I’ve never owned a pocket knife. I discovered long ago when my grandfather gave me my first Coleman multi-tool that a simple blade that tucks into its own handle is nothing compared to a nice multi-tool with screwdrivers, blades, saws, ect…
So when I bought my Mio C220 GPS unit for my geocaching hobby, I realized how much untapped potential was in one of these little guys. Here are the specs on the model I bought:
These generally go for $75 to $125 on websites ranging from eBay to Amazon.com. I managed to luck up and get in a $25 bid on my during a last minute bid on eBay and won. I don’t think the seller was too happy about letting it go so cheaply, but that’s what price reserves are for, genius.
The new desktop on a hacked MIO C220
So after fiddling around with it for a couple hours and figuring out how to put my own coordinate-oriented Points of Interest in there, I discovered that this was pretty much all the damned thing did. It did the job of a GPS, and did it well, but that was all it did. Not good enough for me. I am the keeper of the multi-tool, and I know from experience that if an electronic does its job well, it can probably do others just as well.
So a little Googling got me onto some websites dedicated to GPS unit hacking. I also purchased a book from ExtremeTech called “Hacking The GPS”. It’s a great read, if you are into that kind of thing. I own four of ExtremeTech’s How-To books so far.
I found that with the USB cable that came with my unit and a download or two, I could change the interface of my GPS unit and make it capable of playing music and videos. So here’s how it’s done. You’re going to need three things; A Mio C220 GPS, a USB cable, and the software package available from the following link: Download the Mio C220 Hack Pack kit
The first thing you’re going to want to do is extract everything in the pack. Put the Script folder on the C: drive. It’s easier for the transfer software to get there automatically, as it’s in another language with no option to change it.
With Windows 7, the drivers are already in the OS, so when you plug your Mio into your USB port, it’s going to attempt to install them for you. There’s really nothing you can do about it, just wait until it’s done. These drivers are absolute crap and won’t let you interface with your GPS unit at all. So go into your device manager and locate your Mio under “Mobile Devices”. Uninstall the hardware and click the box next to “uninstall driver”. Now unplug your Mio and then plug it back in. Locate the USB Driver folder from the Hack Pack and select the driver. Let it install, and you’re good to go.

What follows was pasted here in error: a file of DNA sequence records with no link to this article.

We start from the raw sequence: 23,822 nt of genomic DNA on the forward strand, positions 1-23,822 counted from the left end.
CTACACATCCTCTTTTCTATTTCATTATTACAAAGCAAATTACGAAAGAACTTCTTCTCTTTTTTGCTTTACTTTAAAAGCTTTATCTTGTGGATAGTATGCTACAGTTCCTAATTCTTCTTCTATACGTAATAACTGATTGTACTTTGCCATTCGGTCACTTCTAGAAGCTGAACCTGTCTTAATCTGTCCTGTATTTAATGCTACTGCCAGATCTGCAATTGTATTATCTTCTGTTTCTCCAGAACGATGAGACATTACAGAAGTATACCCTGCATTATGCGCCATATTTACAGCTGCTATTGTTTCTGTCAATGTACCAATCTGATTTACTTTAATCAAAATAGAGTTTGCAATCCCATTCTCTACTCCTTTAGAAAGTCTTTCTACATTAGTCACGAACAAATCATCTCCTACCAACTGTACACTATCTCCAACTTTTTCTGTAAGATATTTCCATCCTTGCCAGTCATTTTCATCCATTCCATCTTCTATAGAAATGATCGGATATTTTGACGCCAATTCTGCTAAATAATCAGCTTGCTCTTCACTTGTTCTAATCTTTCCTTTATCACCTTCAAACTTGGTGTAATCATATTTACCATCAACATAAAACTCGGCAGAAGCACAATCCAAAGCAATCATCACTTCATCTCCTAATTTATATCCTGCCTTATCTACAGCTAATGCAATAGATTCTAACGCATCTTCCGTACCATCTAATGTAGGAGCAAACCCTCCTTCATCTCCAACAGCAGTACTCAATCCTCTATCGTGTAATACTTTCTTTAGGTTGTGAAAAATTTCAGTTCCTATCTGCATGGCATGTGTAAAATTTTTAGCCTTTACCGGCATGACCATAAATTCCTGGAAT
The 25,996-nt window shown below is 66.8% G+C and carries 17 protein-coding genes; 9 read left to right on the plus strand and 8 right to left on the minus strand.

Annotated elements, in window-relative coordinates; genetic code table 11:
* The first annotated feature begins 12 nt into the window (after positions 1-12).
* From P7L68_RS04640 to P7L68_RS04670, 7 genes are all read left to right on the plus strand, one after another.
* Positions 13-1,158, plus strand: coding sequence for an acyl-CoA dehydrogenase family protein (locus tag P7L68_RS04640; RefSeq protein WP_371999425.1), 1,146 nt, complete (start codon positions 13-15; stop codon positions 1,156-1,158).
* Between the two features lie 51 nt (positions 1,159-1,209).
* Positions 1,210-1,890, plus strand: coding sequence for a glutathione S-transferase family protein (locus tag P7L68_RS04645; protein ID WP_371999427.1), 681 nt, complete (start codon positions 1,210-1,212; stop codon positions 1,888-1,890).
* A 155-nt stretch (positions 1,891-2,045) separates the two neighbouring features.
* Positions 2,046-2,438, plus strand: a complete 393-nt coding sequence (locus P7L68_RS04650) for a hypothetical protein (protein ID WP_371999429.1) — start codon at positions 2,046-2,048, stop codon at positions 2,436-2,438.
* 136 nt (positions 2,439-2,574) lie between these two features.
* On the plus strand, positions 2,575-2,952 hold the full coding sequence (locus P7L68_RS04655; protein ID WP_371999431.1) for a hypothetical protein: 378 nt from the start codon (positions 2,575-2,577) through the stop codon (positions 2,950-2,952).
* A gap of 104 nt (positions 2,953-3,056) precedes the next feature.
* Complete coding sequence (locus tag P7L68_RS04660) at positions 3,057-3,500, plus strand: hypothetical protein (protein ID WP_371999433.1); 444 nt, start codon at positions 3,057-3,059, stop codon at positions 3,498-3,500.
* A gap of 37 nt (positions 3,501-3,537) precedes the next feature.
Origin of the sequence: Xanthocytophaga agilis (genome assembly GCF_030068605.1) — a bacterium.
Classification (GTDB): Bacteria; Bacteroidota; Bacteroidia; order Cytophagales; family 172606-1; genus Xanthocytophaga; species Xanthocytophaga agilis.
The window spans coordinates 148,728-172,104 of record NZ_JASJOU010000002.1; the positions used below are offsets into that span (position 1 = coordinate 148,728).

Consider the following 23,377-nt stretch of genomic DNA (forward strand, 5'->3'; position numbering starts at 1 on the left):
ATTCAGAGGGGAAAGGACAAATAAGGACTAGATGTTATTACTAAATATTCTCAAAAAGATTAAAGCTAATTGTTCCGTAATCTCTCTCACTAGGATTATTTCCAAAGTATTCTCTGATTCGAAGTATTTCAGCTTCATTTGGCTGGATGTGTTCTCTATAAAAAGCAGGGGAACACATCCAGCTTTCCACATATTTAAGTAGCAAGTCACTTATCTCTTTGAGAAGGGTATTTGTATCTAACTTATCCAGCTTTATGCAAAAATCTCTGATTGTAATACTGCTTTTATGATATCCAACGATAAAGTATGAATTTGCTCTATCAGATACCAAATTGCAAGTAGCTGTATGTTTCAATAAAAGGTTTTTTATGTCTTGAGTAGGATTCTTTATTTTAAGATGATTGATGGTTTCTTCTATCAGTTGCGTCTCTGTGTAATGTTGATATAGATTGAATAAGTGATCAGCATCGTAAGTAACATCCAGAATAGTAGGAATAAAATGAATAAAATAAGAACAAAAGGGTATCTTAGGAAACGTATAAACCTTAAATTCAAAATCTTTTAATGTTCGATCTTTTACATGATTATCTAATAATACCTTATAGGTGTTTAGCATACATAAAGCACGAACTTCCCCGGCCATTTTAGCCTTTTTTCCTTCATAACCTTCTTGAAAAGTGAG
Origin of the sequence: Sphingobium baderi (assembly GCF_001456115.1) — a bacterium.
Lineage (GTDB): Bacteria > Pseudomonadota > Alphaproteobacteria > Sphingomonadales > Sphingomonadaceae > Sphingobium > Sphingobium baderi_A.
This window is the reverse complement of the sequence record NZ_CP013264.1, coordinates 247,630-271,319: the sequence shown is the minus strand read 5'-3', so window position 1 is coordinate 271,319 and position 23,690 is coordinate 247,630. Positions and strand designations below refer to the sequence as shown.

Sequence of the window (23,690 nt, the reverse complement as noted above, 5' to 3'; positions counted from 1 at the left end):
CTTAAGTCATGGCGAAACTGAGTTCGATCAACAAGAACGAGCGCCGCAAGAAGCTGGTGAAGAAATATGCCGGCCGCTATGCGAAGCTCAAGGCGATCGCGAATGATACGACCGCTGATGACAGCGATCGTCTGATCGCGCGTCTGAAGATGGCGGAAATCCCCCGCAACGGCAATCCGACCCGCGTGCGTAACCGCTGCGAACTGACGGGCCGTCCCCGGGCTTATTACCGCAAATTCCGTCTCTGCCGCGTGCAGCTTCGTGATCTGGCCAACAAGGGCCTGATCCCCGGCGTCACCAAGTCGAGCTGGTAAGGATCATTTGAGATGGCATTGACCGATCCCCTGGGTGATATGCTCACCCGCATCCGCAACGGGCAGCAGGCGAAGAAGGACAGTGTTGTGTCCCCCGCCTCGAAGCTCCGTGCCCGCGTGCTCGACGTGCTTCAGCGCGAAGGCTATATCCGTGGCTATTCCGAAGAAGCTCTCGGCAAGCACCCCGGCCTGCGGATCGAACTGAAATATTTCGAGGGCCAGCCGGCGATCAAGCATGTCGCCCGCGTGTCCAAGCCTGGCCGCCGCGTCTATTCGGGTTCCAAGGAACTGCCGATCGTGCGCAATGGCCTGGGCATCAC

Do a hard reboot on the Mio and let it boot to its default screen. Don’t touch it, just plug it in and set it down. You’re not going to be picking it up again for a while.
In the Transfer Mio C250 folder, double-click on Transfer_Mio_C250 and let it run. There will be a little icon in your task bar that looks like a broken chain. If it remains gray and broken, check your connections and your driver installation. If it is closed and gold colored, then we can begin.
Please remember this, it’s very important. There are going to be two folders named MioMap on the flash drive of your Mio, one inside the other. The navigation should be as follows: My Flash DiskMioMapMioMap. Using Transfer Mio, navigate inside the first MioMap folder and rename the folder inside to MioMap2. The button for renaming is titled “renommer”. This will preserve all your original data for your Mio. Now click on “new dossier”, this will create a new folder. Name it MioMap. Now we can begin the transfer.
On the left side of Transfer Mio, navigate to C:Script_3.24rMioMap. Copy everything in this folder over to your newly created MioMap folder on your Mio’s flash drive. Once everything is done copying, navigate one level up on the Mio to My Flash Disk and create a folder called Script. It should look like this: My Flash DiskScript. Copy everything from C:Script_3.24rScript into this new folder. When this is all finished, click on the button at the bottom right hand side of the Mio Transfer screen that says “sortir”. This will close the program. Now you can unplug the Mio.
Do a hard reset again, and then click on MioMap. A file manager will open rather than MioMap, and you can navigate the files on the flash drive. Go into the MioMap folder in “My Flash DiskMioMapMioMap” and run Autopatcher.exe. A window will pop up. Click OK and your Mio will restart.
When it starts again, you will hear the Windows Tone and will go to the same beginning screen. Select MioMap again and you will be taken to your new desktop for your Mio C220. I copied all of my maps except for Washington onto my desktop and then deleted them, leaving only my home state. Then I loaded television shows on it. Windows Media Player is fully functional and it may take a little tinkering to get it the way you want it. So enjoy your new GPS/Media Player.